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Alina Mihailova 1, Olga Muter 1, Silvija Strikauska 2, Baiba Limane 1, Andrejs Berzins 1, Uldis Viesturs 1,2,3, Dzidra Zarina 1,3 1 University of Latvia,

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Presentation on theme: "Alina Mihailova 1, Olga Muter 1, Silvija Strikauska 2, Baiba Limane 1, Andrejs Berzins 1, Uldis Viesturs 1,2,3, Dzidra Zarina 1,3 1 University of Latvia,"— Presentation transcript:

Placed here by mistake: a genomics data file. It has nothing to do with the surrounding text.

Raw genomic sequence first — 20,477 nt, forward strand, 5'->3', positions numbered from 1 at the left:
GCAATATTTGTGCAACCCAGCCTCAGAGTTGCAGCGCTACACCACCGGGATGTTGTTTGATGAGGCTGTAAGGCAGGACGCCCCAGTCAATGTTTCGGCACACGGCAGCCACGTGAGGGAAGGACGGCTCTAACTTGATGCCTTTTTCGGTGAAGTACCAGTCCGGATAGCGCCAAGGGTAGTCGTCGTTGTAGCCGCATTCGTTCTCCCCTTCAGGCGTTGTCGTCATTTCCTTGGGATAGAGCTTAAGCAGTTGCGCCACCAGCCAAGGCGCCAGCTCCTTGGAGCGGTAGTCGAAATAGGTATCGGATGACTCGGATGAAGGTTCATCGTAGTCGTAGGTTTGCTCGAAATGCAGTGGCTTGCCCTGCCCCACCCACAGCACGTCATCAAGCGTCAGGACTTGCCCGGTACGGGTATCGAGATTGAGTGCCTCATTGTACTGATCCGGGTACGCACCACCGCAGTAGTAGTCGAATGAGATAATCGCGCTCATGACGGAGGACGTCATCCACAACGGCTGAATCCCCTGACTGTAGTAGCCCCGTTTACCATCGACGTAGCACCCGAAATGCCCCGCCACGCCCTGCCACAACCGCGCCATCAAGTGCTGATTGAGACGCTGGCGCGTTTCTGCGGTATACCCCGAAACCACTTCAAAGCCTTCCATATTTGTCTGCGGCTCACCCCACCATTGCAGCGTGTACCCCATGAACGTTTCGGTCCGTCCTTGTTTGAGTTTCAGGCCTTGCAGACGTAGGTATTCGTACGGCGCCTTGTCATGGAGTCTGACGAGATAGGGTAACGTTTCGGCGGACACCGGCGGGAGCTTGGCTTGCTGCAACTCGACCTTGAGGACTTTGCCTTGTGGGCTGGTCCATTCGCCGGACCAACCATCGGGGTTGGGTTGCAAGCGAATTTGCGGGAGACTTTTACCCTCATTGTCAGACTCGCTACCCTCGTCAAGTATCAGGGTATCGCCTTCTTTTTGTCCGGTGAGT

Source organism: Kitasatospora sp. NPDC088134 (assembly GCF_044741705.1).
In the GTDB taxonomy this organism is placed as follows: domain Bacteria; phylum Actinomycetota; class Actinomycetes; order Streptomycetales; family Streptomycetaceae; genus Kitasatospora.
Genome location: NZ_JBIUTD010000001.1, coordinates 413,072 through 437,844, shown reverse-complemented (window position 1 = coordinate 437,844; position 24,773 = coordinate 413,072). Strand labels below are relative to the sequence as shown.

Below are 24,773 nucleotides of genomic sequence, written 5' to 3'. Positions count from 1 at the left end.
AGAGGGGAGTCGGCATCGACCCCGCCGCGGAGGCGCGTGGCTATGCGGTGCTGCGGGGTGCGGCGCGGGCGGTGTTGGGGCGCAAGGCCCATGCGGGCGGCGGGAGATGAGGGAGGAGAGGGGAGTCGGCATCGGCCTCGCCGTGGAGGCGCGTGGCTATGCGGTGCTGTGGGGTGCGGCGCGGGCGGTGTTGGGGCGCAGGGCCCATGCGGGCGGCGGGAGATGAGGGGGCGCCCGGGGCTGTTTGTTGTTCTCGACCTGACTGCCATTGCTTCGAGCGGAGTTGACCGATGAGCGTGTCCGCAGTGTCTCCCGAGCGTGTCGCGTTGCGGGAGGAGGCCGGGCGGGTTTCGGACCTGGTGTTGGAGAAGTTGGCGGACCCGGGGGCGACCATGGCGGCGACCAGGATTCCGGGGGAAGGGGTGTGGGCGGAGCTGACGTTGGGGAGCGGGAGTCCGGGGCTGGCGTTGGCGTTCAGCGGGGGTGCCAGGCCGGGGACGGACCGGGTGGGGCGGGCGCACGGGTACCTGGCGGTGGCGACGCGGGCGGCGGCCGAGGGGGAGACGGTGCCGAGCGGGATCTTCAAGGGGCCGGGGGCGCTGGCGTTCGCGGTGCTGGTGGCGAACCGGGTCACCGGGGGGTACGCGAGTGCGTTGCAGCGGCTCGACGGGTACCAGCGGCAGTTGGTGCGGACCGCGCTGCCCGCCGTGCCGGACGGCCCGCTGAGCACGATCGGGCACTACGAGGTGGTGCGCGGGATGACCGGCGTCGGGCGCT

1 Alina Mihailova 1, Olga Muter 1, Silvija Strikauska 2, Baiba Limane 1, Andrejs Berzins 1, Uldis Viesturs 1,2,3, Dzidra Zarina 1,3 1 University of Latvia, Institute of Microbiology and Biotechnology, 4 Kronvalda blvd., Riga LV-1586, Latvia, olga.muter@inbox.lv 2 Latvia University of Agriculture, 2 Liela str., Jelgava LV-3001, Latvia, 3 Institute of Wood Chemistry, 27 Dzerbenes str., Riga LV-1006, Latvia Comparison of various amendments on the growth of the targeted bacteria association and ammonia biodegradation I n t r o d u c t i o nI n t r o d u c t i o n M a t e r i a l s a n d m e t h o d s R e s u l t s a n d d i s c u s s i o n C o n c l u s i o n sC o n c l u s i o n s Acknowledgements The recent concern is the volatilization of gases from animal facilities with the major emission being nitrogen in the form of ammonia. Ammonia emissions in the atmosphere lead to the formation of small airborne particles with potential effects on human health. Biofiltration is used to remove odours and various volatile organic and inorganic compounds in contaminated off-gas streams. Currently, there is a growing interest in the applications of biofiltration techniques in a variety of settings. In our study, the current tendency in ammonia concentrations emitted from agricultural sector in Latvia was analized. Besides, biotechnological solutions for the reduce of ammonia emission were discussed. Biofiltration is closely connected with a search for the optimal conditions for microbial biodegrading activity. This study was also focused on the testing of various amendments in the medium during cultivation of bacteria association with the aim to determine the factors, which influence the physiological state of the association and therefore could improve its further use as inoculum for ammonia biodegradation. Optimization of nitrification and denitrification processes with the use of bacteria association could improve the biofilter efficiency. Keywords: ammonia, nitrification, biofiltration, amendments, cell adherence. Calculation of ammonia emission in agricultural sector. Ammonia emission was calculated according to EMEP/CORINAR (EEA, 2005). Emission factor is based on estimation of emission rates of a given pollutant for a given source, relative to units of activity. The basic equation applies variables, including an averaged emission factor and activity data, i.e. animal numbers. Microorganisms and growth conditions. In our work, the ammonia-biodegrading association (PNNS, i.e. Pseudomonas spp., Nitrobacter app., Nitrosomonas spp., Sarcina spp.) previously isolated from the biological activated sludge of the fish factory wastewater treatment plant, was used. Two mineral medium were used for cultivation. Medium A, g/l: (NH4)2SO4 – 2.5; K 2 HPO 4 – 1.0; NaCl – 2.0; MgSO 4 x 7 H 2 O – 0.5; FeSO 4 x 7 H 2 O – 0.001; CaCO 3 – 10 g. Medium B, g/l: (NH 4 ) 2 SO 4 – 2.5; Na 2 HPO 4 x 12 H 2 O – 38.0; KH 2 PO 4 – 0.7; NaHCO 3 – 0.5; MgSO 4 x 7 H 2 O – 0.1; FeSO 4 – 0.0081; CaCl 2 – 0.0139 g. Amendments were used as follows: cabbage leaf extract (CLE) (samples A1 and B2), molasses (A3 and B4), yeast extract (A5 and B6), glucose (A7 and B8), fructose (A9 and B10), as well as a mixture of all mentioned amendments in proportionally, i.e. 5-fold, reduced concentrations (A11 and B12). The samples A13 and B14 did not contain any amendment. Glucose and fructose were added to medium in concentration 2.5 g/l. Other amendments were used in concentrations to achieve approximately the same level of reducing sugars in medium. Cultivation of the PNNS association in the liquid A and B medium was performed in 15ml glass tubes containing 10 ml liquid medium at +30  C with agitation at 180 rpm in the dark during 14 days. Concentration of inoculum in the samples at the beginning of experiment was 2.0 x 10 6 CFU/ml. Analytical procedures. Total nitrogen was determined according to ISO 5983-2:2005. Concentration of NH 3 and NO 2 - were determined colorimetrically with Nessler and Griss reagents, correspondingly. pH and Redox potential were measured by electrode (Hanna pH213). All chemicals used in these experiments were analytical grade. For scanning electron microscopy the samples were fixed in glutaraldehyde solution and dried at +30  C for about 2 h. Dried samples were coated with gold in an Eiko Engineering Ion Coater IB-3 and observed in a JEOL scanning microscope JSM T-200 at an acceleration voltage 30 kV. Fig.1. A global emissions inventory for ammonia compiled for the main known sources. The estimated global emission for 1990 was about 54 x 109 kg N/year (Bouwman et al., 1997). Evaluation of ammonia emitted from animal husbandry sector in Latvia The volatilization of gases from animal facilities with the major nitrogen emission in the form of ammonia is known as a serious environmental problem worldwide. The global ammonia emissions are summarized in the Fig.1. About of 21 % from the total ammonia emission is resulted from livestock and poultry (Bouwman et al., 1997). Recently various approaches are used to perform environmental models on a macroeconomic level to estimate agricultural contribution to climate change, acidification and other ecological consequences. Analysis of statistical data on ammonia emission from animal husbandry sector in Latvia showed the same tendency as in Europe as a whole, i.e. reduction in animal numbers. Thus, in 2007 the numbers of dairy cattle, non-dairy cattle, pigs, sheep, horses and poultry in Latvia was 2.8-fold; 2.2-fold; 3,8-fold; 4,3-fold; 1,7-fold, and 2,9-fold decreased, correspondingly, as compared to 1990 (Central Statistical Bureau of Latvia, 2008). To estimate the changes in ammonia emission caused by reduction in the number of animals, the calculation on ammonia emission by one animal was performed. The calculated results are shown in table 1. Annual emissions of nitrogen and ammonia were calculated for different animals and shown in Fig.2 and Fig.3. As shown in Fig.3, during last 10 years the theoretically calculated amount of ammonia emitted from livestock and poultry in Latvia did not changed noticeably. The exception is non-dairy cattle, which number in Latvia was increased for this period almost twice (Fig.3). The data on dynamics of ammonia emission from farms should be taken into consideration for biofilter construction. Fig. 2. Annual emission of nitrogen generated by one animal. Fig. 3. Annual changes in ammonia emission generated by domestic animals in Latvia. Principles for a biofiltration system to reduce ammonia emission in the farms Air purification in animal houses is one of the most significant technological solutions, which can noticeably reduce ammonia emission. Our effort was focused on the development of a biofiltration method ensuring a high ammonia concentration and a limited oxygen environment. Biofiltration process was realized in modified solid-state fermentation system. The investigations were made at different ammonia concentrations in inlet gas and packing loads. The biodegradation of volatile compounds was investigated in one and two stage systems with inert carrier material and bacteria association. A one-stage biofiltration system with the ammonia load 0.41 g/m 3 h ensured the biological elimination capacity 0.33 g/m 3 h due to the nitrification processes. A two-stage system with the ammonia load 0.78 g/m 3 h ensured increased total removal efficiency up to 0.69 g/m 3 h as the result of the denitrification process. For further investigations the pilot scale system for air biofiltration was suggested (Fig.8). Work was supported by the Latvian Council of Science, projects 05.1484, 04.1100, 04.1076, 06.0031.1. Aloizijs Patmalnieks and Lidija Saulite are gratefully acknowledged for SEM. Authors thank Dr. Ritvars Sudars for fruitful discussions. Effect of medium composition on the growth of the bacteria association and ammonia biodegradation The main objective of this study was to determine the factors, which influence the physiological state of the association and, therefore, could improve a further use of this association as inoculum for ammonia biodegradation in the biofiltration process. Two different salt compositions (buffered and non-buffered), as well as organic amendments (glucose, fructose, molasses, cabbage leaf extract (CLE), yeast extract) were tested. Growth of bacteria association in medium with different amendments Fig. 6. Changes of pH (A) and RedOx potential (B) in culture medium after 14-days cultivation of the PNNS association. (Description of the samples see in Materials and methods) Fig. 7. Nitrogen content in liquid medium with different amendments. (Description of the samples see in Materials and methods) A. Relationship between total nitrogen and N-NH4 + in liquid medium before inoculation of the PNNS association.  Analysis of dynamics in ammonia emission from livestock and poultry based on Latvia farms during last decades was performed and showed the tendency of reduction in animal numbers.  Among amendments tested in this study during cultivation of the PNNS association, only a cabbage leaf extract demonstrated a sufficient decrease of the total nitrogen in medium during 14-days cultivation, i.e. from 0.5 g/l to 0.1 g/l. This effect should be studied detailed in future.  Formation of colonies onto the glass tube surface upon the growth of the PNNS association could serve as a tool for further experiments on cell immobilization onto the carrier in biofilter for ammonia biodegradation.  Nitrite formation was detected in the samples with the whole association and with Nitrobacter spp. and Nitrosomonas spp. Cultivation of Pseudomonas spp. and Sarcina spp. alone did not provide the effect mentioned above (results not shown). These facts indicate to the important role of the whole association.  The pilot scale system for air biofiltration was suggested. Fig. 4. Formation of the colonies on the glass tube surface after 14-days cultivation of the PNNS association in liquid B medium amended with molasses (sample B4). Description of the samples see in Materials and methods) Fig. 5. SEM micrograph of the colony grown on the glass tube surface after 14-days cultivation of the PNNS association in liquid B medium amended with molasses (sample B4). Table 1. Annual ammonia emission generated by one animal. A B B. Changes of the concentration of the total nitrogen in liquid medium after 14-days cultivation of the PNNS association. Description of the samples see in Materials and methods. 3, 10, 12 samples – total nitrogen in medium after cultivation – not determined. Fig.8. Technological scheme of biofiltration system. 1 – scrubber; 2 – bioreactor; 3 – ventilator; 4 – circulation pump; 5 – sedimentation tank. - contaminated air; - purified air; - water-dust mixture; - purified circulation water. Two different salt compositions used in this experiment, i.e. A and B medium, showed a similar effect for bacteria growth, however in medium B the growth was slightly higher. Development of the PNNS association during 14-days cultivation was monitored via OD540 measurement, nevertheless the results on culture turbidity was not used in this paper because of heterogeneity of growing culture. Turbidity in the samples was enhanced already in 2 days after beginning of the experiment. In turn, the maximum turbidity was detected to 7-10 days of cultivation. Afterwards, samples get less turbid due to formation of flakes and slimy fraction. In the samples A13 and B14, i.e. with medium A and B, but without any amendments, bacteria growth was not detected during 14-days cultivation. Formation of colonies onto the glass tube surface upon the growth of the PNNS association could serve as a tool for further experiments on cell immobilization in biofilter for ammonia biodegradation (Fig.4, 5). The use of the whole association was shown more effective in terms of its application for ammonia biodegradation, as compared to single bacteria species of this association. Changes of N-NH 4 + and total nitrogen during growth of the PNNS association Addition of different amendments to the basal salt medium can noticeably change the nitrogen content and, therefore, influence the development of bacteria association and ammonium biodegradation. As shown in Figure 7A, initial concentration of ammonium in all samples was similar and varied in the range of 0.32 - 0.57 g N/l. In turn, amount of the total nitrogen in medium significantly varied in dependence on amendment added to medium. Thus, addition of yeast extract resulted in an increase of the total nitrogen in medium from 0.45 g/l to 1.95 g/l (average data) (Fig.7A). Changes in the content of the total nitrogen were detected after 14-days cultivation. Thus, the total nitrogen concentration was significantly decreased in the samples 1 and 2, i.e. amended with CLE (Fig.7B). This fact requires more detailed study in order to distinguish the processes of nitrification, denitrification and incorporation of nitrogen-containing compounds into cell biomass. The ability to carry out both heterotrophic nitrification and denitrification is characteristic to some heterotrophic species as Alcaligenes, Pseudomonas. The PNNS association contains Pseudomonas spp., which theoretically can provide, under certain conditions, nitrification and denitrification processes. This study is supposed to be continued in future. Changes of pH and Eh during growth of the PNNS association The pH level of culture media, as well as its redox potential plays a crucial role in bacteria metabolism, and particularly, in nitrification and denitrification processes. At the beginning of cultivation the pH level in all samples was ranged from 7.3 to 8.0. Exception was the samples, containing medium A and yeast extract, i.e. samples 5 and 11, where the pH level was 5.5 and 6.7, correspondingly. As shown in Figure 6A, the pH level of culture medium was changed after 14-days cultivation. Mostly it attributes to the medium A, which is, due to its salt composition, not buffered. As it is known, equilibrium between gaseous and hydroxyl forms of N-NH4+ is dependent on the pH level. At pH below 7.5-8.0 volatilization of ammonia is insignificant. Redox potential in tested samples at the beginning of cultivation varied in the range of -12 -60 mV, except the samples with medium A amended with yeast extract, where the Eh level achieved +78 and +13 mV, correspondingly. After 14-days cultivation, redox potential in the samples was ranged in diapasone from -67 mV to +10 mV (Fig.6B). Kemp et al. reported that nitrification rate was zero at redox levels of –200 mV and significant rates were observed in sediments when redox values were between –100 and 0.00 mV. Wießner et al. reported that the ammonia removal processes were found to be firmly established, including for moderately reduced redox conditions with high efficiencies for Eh>−50 mV. 1.excreta from domestic animals; 2.excreta from wild animals; 3.synthetic fertilizers; 4.oceans; 5.biomass burning; 6.crops; 7.human population and pets; 8.soils under natural vegetation; 9.industrial processes; 10.fossil fuels. B A N-NH 4 +